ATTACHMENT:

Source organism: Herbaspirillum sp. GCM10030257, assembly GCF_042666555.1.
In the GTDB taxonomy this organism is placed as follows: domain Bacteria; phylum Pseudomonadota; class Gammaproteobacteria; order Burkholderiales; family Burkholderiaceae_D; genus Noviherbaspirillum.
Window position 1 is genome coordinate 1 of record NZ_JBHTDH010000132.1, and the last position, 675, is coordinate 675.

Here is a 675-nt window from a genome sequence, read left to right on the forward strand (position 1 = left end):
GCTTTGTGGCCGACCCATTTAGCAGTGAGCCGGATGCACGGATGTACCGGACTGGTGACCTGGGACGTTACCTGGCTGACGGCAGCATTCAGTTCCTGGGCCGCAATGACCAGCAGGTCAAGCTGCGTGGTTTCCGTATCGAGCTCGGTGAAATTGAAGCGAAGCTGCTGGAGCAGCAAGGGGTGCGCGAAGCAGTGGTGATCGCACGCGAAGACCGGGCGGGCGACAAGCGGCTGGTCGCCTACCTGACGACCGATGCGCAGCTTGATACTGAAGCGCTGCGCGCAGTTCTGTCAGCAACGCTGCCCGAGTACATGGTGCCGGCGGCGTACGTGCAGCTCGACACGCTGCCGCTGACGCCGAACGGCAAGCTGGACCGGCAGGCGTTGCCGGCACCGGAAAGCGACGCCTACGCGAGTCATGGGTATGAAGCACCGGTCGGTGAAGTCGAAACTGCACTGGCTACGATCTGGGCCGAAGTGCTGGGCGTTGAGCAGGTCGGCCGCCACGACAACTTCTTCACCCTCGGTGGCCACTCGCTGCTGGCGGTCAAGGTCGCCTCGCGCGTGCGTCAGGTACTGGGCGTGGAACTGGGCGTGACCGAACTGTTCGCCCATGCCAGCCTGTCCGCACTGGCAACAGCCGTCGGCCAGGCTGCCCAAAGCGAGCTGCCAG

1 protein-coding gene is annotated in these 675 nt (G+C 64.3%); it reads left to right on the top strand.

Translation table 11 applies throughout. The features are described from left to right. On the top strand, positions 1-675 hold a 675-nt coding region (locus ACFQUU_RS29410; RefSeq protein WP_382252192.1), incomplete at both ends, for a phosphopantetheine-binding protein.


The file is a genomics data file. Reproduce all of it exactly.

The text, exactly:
Source organism: Herbaspirillum sp. GCM10030257, assembly GCF_042666555.1.
In the GTDB taxonomy this organism is placed as follows: domain Bacteria; phylum Pseudomonadota; class Gammaproteobacteria; order Burkholderiales; family Burkholderiaceae_D; genus Noviherbaspirillum.
Window position 1 is genome coordinate 1 of record NZ_JBHTDH010000132.1, and the last position, 675, is coordinate 675.

Here is a 675-nt window from a genome sequence, read left to right on the forward strand (position 1 = left end):
GCTTTGTGGCCGACCCATTTAGCAGTGAGCCGGATGCACGGATGTACCGGACTGGTGACCTGGGACGTTACCTGGCTGACGGCAGCATTCAGTTCCTGGGCCGCAATGACCAGCAGGTCAAGCTGCGTGGTTTCCGTATCGAGCTCGGTGAAATTGAAGCGAAGCTGCTGGAGCAGCAAGGGGTGCGCGAAGCAGTGGTGATCGCACGCGAAGACCGGGCGGGCGACAAGCGGCTGGTCGCCTACCTGACGACCGATGCGCAGCTTGATACTGAAGCGCTGCGCGCAGTTCTGTCAGCAACGCTGCCCGAGTACATGGTGCCGGCGGCGTACGTGCAGCTCGACACGCTGCCGCTGACGCCGAACGGCAAGCTGGACCGGCAGGCGTTGCCGGCACCGGAAAGCGACGCCTACGCGAGTCATGGGTATGAAGCACCGGTCGGTGAAGTCGAAACTGCACTGGCTACGATCTGGGCCGAAGTGCTGGGCGTTGAGCAGGTCGGCCGCCACGACAACTTCTTCACCCTCGGTGGCCACTCGCTGCTGGCGGTCAAGGTCGCCTCGCGCGTGCGTCAGGTACTGGGCGTGGAACTGGGCGTGACCGAACTGTTCGCCCATGCCAGCCTGTCCGCACTGGCAACAGCCGTCGGCCAGGCTGCCCAAAGCGAGCTGCCAG

1 protein-coding gene is annotated in these 675 nt (G+C 64.3%); it reads left to right on the top strand.

Translation table 11 applies throughout. The features are described from left to right. On the top strand, positions 1-675 hold a 675-nt coding region (locus ACFQUU_RS29410; RefSeq protein WP_382252192.1), incomplete at both ends, for a phosphopantetheine-binding protein.